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India’s GDP growth has slowed down in the last 8 months. In fact, experts would argue that this number has been dropping since the middle of 2018. GDP growth in October-December 19 quarter slowed to a near 7-year low of 4.7%. In the same quarter of the prior year, the growth was 6.6%. Amid this slowing economic growth, the world has just been hit with the COVID-19 pandemic.
COVID-19 has already affected the Indian stock market by causing severe losses in investor funds. On 28th February, the day on which news about COVID-19 turned into a pandemic, there was a 3.5% drop in Indian Sensex, the second-biggest drop in the history of the index. However, India’s drop in indices is much milder compared to that of the US Dow Jones, which went 15% under its market highs of the previous month as COVID-19 spread to the U.S.
The US market reacted more viscerally to COVID-19 than India due to the overwhelmingly higher number of confirmed US cases in (755) compared to the 6 Indian cases. However, there is another reason that India’s market seems to be less reactive. This is also the argument for why COVID-19 is expected to barely affect its economic slowdown. According to experts, India has very little economic exposure to China compared to other countries. In fact, according to Bloomberg Quint, India is the least likely Asian country to be economically impacted by COVID-19.
Source: Bloomberg Quint (Nomura)
This has been estimated with the assumption that India will emulate its economic reaction to SARS in 2003. The 2003 SARS epidemic in China claimed fewer lives but was more lethal than COVID-19. India was the only Asian country whose economy did not fall but actually grew during the fiscal quarters when SARS was rampant. x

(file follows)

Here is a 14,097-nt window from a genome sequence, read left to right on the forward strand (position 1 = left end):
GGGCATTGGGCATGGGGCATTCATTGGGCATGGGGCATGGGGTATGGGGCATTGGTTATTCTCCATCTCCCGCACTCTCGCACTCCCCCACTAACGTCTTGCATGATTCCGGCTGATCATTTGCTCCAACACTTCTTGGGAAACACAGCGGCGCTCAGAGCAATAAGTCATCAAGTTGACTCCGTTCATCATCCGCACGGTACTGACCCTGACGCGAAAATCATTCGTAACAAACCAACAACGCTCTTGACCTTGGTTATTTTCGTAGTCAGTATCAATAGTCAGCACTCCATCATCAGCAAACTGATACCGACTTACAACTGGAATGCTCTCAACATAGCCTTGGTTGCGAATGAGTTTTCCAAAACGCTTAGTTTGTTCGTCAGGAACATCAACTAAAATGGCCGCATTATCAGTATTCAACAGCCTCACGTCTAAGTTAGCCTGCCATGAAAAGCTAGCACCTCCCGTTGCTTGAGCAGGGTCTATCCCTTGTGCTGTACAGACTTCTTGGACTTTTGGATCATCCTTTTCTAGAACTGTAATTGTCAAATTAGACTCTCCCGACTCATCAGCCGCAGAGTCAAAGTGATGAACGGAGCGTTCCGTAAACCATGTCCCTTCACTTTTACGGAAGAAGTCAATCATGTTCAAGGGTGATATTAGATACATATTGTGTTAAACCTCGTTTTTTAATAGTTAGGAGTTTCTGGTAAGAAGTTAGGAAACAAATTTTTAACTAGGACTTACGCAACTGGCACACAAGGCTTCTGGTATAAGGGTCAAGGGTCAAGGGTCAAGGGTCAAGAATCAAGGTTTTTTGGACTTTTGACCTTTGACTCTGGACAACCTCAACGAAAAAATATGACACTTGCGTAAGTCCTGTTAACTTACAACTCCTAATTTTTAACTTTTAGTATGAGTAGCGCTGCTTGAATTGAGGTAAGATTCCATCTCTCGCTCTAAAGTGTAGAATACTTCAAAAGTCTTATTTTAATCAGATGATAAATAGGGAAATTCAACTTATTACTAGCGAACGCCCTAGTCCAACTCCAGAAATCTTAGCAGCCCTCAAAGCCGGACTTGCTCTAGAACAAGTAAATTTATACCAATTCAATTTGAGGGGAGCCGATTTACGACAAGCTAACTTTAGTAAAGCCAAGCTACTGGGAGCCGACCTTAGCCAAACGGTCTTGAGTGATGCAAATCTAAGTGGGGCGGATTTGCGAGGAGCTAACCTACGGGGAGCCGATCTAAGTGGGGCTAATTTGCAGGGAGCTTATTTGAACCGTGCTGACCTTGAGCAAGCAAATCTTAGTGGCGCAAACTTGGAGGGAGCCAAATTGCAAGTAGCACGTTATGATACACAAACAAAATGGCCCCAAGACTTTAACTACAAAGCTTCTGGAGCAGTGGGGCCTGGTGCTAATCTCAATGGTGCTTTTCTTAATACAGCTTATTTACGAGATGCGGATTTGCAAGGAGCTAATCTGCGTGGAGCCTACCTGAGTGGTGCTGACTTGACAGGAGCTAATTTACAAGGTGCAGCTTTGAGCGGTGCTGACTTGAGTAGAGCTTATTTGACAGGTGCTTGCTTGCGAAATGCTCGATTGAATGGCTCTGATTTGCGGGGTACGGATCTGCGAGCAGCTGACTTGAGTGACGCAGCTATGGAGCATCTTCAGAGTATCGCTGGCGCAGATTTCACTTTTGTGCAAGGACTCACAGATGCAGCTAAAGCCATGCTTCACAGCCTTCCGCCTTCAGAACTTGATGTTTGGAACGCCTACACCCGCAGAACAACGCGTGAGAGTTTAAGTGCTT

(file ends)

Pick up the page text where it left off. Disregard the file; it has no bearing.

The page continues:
The economic dependence India has on China can be summed in two ways.
1. China’s Supply Chains to India
These supply chains deliver critical commodities like raw materials, activated pharmaceutical ingredients, antibiotics, and fertilizers to India from China. India is directly dependent on China for such items. According to the percentage of imports that China is responsible for, certain Indian industries will be more affected by others. For instance, the Indian Auto industry has an extremely high risk of being negatively impacted by COVID-19. This is because India’s import-dependence for auto-manufacturing raw materials from China is high.
However, most other Indian industries are labeled as ‘moderate risk’ in terms of COVID-19’s impact on them. These industries include pharmaceuticals, capital goods, telecom, electronics, fertilizers, agro products, and textiles. The dependence India has on China for the supply for these industries is moderate. Therefore, without the incoming supply chain, India may still be able to secure these commodities from other sources. Hence, the economic risk for these sectors is also classified as moderate.
2. China’s Share in the Global Import of Commodities
Different sectors depend on different commodities to profit. If the prices of the commodities drop, then the sector is negatively impacted. China has different shares on different commodities. For instance, its global share in base metals and ores is an overwhelming 42%. Hence, the metal sector is predicted to have a negative impact while all transportation to and from China remains shut due to COVID-19. Depending on India’s share in such commodities, the outcome could be a mixed bag, with net users being affected the most.
For example, there is expected to be a positive influence on certain Indian sectors due to COVID-19. Companies producing pigments, dyes, and basic chemicals like polyvinyl chloride are expected to benefit while the pandemic spreads. This is because India and China are the major global suppliers of dye intermediates. While China’s supply chain to other countries is compromised due to COVID-19, the demand may shift more towards India who is now solely responsible for major global supply. Specialty chemical sectors in India are expected to incur the same benefit.
In conclusion, while the GDP slows down, the Indian government attempts to counteract its impact by slashed tax rates and providing extra capital to banks for lending. We can expect that the economic impact of COVID-19 will vary for different Indian sectors but experts are not too worried that it will exacerbate the currently lagging economy. This is dependent upon how quickly the spread of the virus is contained.
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